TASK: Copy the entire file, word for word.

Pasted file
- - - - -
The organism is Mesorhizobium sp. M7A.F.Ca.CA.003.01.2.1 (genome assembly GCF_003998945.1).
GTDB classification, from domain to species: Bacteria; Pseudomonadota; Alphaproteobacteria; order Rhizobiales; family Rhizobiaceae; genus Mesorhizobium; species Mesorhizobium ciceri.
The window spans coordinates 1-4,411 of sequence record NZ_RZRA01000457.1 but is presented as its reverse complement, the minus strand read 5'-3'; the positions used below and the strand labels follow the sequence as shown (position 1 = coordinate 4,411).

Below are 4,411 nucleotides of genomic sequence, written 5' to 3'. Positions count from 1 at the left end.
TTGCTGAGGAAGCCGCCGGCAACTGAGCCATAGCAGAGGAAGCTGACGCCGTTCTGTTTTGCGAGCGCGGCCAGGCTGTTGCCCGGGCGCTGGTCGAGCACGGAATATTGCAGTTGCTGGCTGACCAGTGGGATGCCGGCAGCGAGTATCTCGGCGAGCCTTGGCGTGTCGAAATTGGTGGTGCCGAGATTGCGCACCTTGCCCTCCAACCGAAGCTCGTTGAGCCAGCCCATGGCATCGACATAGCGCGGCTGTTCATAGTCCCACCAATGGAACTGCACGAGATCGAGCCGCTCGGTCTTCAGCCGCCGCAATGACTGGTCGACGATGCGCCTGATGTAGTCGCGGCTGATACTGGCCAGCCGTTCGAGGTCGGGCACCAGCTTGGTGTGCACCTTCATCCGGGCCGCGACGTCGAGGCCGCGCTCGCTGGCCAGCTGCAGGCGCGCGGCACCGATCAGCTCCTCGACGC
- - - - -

The organism is Mesorhizobium sp. M7A.F.Ca.CA.003.01.2.1 (genome assembly GCF_003998945.1).
GTDB classification, from domain to species: Bacteria; Pseudomonadota; Alphaproteobacteria; order Rhizobiales; family Rhizobiaceae; genus Mesorhizobium; species Mesorhizobium ciceri.
The window spans coordinates 1-4,411 of sequence record NZ_RZRA01000457.1 but is presented as its reverse complement, the minus strand read 5'-3'; the positions used below and the strand labels follow the sequence as shown (position 1 = coordinate 4,411).

Below are 4,411 nucleotides of genomic sequence, written 5' to 3'. Positions count from 1 at the left end.
TTGCTGAGGAAGCCGCCGGCAACTGAGCCATAGCAGAGGAAGCTGACGCCGTTCTGTTTTGCGAGCGCGGCCAGGCTGTTGCCCGGGCGCTGGTCGAGCACGGAATATTGCAGTTGCTGGCTGACCAGTGGGATGCCGGCAGCGAGTATCTCGGCGAGCCTTGGCGTGTCGAAATTGGTGGTGCCGAGATTGCGCACCTTGCCCTCCAACCGAAGCTCGTTGAGCCAGCCCATGGCATCGACATAGCGCGGCTGTTCATAGTCCCACCAATGGAACTGCACGAGATCGAGCCGCTCGGTCTTCAGCCGCCGCAATGACTGGTCGACGATGCGCCTGATGTAGTCGCGGCTGATACTGGCCAGCCGTTCGAGGTCGGGCACCAGCTTGGTGTGCACCTTCATCCGGGCCGCGACGTCGAGGCCGCGCTCGCTGGCCAGCTGCAGGCGCGCGGCACCGATCAGCTCCTCGACGC